You’ve heard the saying “If there is no god, then everything is permitted.”
Let’s just go with the dubious assumption that any god that exists must be one that grants or withholds permission.
The statement then is a tautology. It is tantamount to saying “If there is no one granting or withholding permission, everything is permitted.” The utterer has said nothing, and nothing has been learned. At this juncture, there are 2 possible directions to take.
- Try to determine whether or not there is a “permissioner”.
- Start with the assumption that there must be behaviors that are granted or denied permission, then look for the “permissioner”.
Why start with the assumption in #2? The following statement I have heard far too many times, and seems to be the reason that #2 is the default starting point rather than #1.
“What would prevent you from being a mass murderer if you did not believe in god?”
This rhetorical question is disturbing for the following reasons.
- It shows a disturbing portrait of self. In order to assume that others would become this “evil” if there is no god, it reveals the disturbing fact that the person asking this rhetorical question is convinced that they themselves have the potential to become this “evil” if they were to lose their belief that there is a god. Could this be the reason that incarceration rates are often very high in countries with strong god-beliefs?
- It shows an ignorance of the world. It ignores the very altruistic side of humanity. The empirical data do not support the notion of an inherently sinful soul. A week in an “atheistic” country such as Sweden or Japan might be convincing enough, but there are also many statistics available on-line that demonstrate that the “evil soul of the godless” assumption is just plain nonsense.
- It shows a lack of confidence in human reasoning. Theists assume that humans are incapable of discovering solutions to ethical dilemmas. We must be handed a prescription to follow rather than using critical thinking to come to a decision that is the best for all parties concerned. The absence of a “permissioner” places all the responsibility for ethical decisions on cognitive individuals. Those who find this responsibility daunting may attempt to default to the notion of a “permissioner” who prescribes all such decisions, making their participation in a society inflexible and troublesome.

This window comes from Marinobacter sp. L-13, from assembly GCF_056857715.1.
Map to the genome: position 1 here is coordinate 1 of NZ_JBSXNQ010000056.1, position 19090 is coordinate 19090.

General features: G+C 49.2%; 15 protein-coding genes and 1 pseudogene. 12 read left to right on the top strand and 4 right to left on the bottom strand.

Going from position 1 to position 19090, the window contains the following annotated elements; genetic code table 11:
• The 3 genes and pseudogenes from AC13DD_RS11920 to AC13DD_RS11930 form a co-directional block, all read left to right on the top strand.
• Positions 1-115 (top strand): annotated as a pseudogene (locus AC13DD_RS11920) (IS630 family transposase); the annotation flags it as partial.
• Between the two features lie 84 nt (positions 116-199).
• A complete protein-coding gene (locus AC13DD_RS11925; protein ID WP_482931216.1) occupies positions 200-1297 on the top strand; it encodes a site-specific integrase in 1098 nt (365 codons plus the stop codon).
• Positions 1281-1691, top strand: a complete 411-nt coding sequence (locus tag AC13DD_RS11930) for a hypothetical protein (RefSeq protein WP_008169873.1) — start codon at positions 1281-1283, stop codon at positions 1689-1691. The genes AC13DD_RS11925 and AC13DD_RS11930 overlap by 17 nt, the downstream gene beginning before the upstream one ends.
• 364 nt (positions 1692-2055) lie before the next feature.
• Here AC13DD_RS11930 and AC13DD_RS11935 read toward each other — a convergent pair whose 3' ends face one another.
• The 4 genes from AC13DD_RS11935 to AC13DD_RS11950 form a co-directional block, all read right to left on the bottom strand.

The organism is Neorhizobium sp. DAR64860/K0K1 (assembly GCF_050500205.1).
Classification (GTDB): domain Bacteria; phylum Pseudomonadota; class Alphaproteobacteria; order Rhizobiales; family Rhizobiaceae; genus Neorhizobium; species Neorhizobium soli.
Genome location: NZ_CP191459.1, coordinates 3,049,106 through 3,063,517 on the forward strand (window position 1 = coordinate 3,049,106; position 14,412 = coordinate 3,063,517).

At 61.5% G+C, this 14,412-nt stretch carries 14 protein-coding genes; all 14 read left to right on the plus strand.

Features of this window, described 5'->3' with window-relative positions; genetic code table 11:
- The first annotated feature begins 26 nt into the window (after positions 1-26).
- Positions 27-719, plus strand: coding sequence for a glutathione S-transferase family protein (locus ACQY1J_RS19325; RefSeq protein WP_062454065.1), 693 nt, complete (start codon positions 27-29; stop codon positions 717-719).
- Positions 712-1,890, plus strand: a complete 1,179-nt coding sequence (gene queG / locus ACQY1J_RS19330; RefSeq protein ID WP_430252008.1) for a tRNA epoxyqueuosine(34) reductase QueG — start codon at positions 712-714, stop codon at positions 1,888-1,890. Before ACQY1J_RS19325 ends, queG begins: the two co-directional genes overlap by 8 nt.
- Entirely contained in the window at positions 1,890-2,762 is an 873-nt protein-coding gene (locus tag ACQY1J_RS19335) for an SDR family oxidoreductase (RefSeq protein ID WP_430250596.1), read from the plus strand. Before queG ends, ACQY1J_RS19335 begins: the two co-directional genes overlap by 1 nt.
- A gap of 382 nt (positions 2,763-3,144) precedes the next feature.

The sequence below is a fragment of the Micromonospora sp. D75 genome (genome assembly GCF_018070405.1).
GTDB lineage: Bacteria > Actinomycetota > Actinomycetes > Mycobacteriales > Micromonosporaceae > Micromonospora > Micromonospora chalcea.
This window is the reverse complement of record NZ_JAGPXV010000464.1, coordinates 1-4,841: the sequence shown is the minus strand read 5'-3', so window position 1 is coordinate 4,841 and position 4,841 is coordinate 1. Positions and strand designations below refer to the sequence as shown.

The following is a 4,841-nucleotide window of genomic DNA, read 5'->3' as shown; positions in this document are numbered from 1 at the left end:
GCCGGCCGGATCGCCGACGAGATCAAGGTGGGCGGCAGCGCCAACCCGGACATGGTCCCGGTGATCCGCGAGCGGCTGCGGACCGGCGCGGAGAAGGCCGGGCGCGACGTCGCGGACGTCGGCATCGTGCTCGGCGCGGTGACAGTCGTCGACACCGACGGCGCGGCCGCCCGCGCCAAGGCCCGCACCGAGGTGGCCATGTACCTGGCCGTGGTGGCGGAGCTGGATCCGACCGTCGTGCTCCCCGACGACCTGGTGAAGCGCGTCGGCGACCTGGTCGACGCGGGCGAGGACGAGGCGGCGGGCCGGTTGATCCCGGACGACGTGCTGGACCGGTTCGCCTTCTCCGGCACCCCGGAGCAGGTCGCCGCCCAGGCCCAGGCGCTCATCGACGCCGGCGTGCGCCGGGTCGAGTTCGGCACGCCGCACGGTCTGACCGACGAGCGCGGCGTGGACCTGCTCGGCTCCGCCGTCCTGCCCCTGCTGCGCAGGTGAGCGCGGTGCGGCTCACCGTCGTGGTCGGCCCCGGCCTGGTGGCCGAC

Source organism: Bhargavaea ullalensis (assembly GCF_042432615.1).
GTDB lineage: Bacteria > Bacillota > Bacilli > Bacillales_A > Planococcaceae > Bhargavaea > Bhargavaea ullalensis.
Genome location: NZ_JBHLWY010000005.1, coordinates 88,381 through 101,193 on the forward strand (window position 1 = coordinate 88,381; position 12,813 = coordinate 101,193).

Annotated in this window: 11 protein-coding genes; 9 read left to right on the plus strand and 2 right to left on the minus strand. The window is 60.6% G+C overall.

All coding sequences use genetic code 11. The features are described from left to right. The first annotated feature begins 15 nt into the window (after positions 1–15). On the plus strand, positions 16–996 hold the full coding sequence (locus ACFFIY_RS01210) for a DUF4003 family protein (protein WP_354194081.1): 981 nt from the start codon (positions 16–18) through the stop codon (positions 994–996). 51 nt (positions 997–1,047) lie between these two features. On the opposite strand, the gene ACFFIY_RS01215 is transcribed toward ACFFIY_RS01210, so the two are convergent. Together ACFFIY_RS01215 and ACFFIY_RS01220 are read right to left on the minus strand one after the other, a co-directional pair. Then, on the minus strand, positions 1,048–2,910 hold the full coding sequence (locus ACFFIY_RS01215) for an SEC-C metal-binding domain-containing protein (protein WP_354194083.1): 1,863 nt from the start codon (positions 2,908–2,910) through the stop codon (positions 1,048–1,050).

- It shows ineptitude in reasoning. There is no reason to suppose that the absence of a “permissioner” would lead to evil behavior. The only reason for this seems to be that the “permissioner” most theists default to is the god of the Abrahamic scriptures, and these scriptures paint a very dark portrait of the human soul. So the reasoning is circular since the “permissioner” that is defaulted to out of need for such a “permissioner” is alleged to have described the human soul as “evil” in the very scriptures that generate the concept of the “permissioner”. This claim of a “sinful soul” then makes a choice in that particular “permissioner” an imperative. This is blatantly circular.
- It is evidence against the alleged relationship between the utterer and the “permissioner” who presumably is also guiding them into truth and away from arguments that are clearly flawed. If you claim to have a relationship with an infinitely wise god, yet employ this fallacious argument, you are either lying about your relationship with this god, or this god does not exist.
“If there is no god, then everything is permitted.”
A rather beautiful concept in my opinion. But then I’ve found humans largely altruistic once they’ve given up the fiction that they are inherently “sinful”.